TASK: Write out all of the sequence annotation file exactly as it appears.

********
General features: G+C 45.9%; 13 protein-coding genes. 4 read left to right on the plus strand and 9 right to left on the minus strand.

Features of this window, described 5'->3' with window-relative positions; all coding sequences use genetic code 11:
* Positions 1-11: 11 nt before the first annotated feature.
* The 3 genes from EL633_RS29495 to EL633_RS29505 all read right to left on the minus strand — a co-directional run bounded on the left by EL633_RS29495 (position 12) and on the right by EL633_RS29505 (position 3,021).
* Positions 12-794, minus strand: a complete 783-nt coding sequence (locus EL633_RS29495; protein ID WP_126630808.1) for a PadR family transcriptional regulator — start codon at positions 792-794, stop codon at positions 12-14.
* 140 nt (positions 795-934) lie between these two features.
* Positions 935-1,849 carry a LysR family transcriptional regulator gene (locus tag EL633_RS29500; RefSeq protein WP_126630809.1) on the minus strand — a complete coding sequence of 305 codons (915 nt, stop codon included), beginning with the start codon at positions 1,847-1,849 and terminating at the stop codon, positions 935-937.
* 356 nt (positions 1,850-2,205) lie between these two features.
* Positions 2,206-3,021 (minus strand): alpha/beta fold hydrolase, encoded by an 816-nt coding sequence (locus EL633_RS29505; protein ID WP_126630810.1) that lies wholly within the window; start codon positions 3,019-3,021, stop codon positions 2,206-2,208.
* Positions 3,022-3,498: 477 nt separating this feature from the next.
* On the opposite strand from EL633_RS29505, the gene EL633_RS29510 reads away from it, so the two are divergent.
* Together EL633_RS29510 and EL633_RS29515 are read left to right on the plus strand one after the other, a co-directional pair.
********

General features: G+C 45.9%; 13 protein-coding genes. 4 read left to right on the plus strand and 9 right to left on the minus strand.

Features of this window, described 5'->3' with window-relative positions; all coding sequences use genetic code 11:
* Positions 1-11: 11 nt before the first annotated feature.
* The 3 genes from EL633_RS29495 to EL633_RS29505 all read right to left on the minus strand — a co-directional run bounded on the left by EL633_RS29495 (position 12) and on the right by EL633_RS29505 (position 3,021).
* Positions 12-794, minus strand: a complete 783-nt coding sequence (locus EL633_RS29495; protein ID WP_126630808.1) for a PadR family transcriptional regulator — start codon at positions 792-794, stop codon at positions 12-14.
* 140 nt (positions 795-934) lie between these two features.
* Positions 935-1,849 carry a LysR family transcriptional regulator gene (locus tag EL633_RS29500; RefSeq protein WP_126630809.1) on the minus strand — a complete coding sequence of 305 codons (915 nt, stop codon included), beginning with the start codon at positions 1,847-1,849 and terminating at the stop codon, positions 935-937.
* 356 nt (positions 1,850-2,205) lie between these two features.
* Positions 2,206-3,021 (minus strand): alpha/beta fold hydrolase, encoded by an 816-nt coding sequence (locus EL633_RS29505; protein ID WP_126630810.1) that lies wholly within the window; start codon positions 3,019-3,021, stop codon positions 2,206-2,208.
* Positions 3,022-3,498: 477 nt separating this feature from the next.
* On the opposite strand from EL633_RS29505, the gene EL633_RS29510 reads away from it, so the two are divergent.
* Together EL633_RS29510 and EL633_RS29515 are read left to right on the plus strand one after the other, a co-directional pair.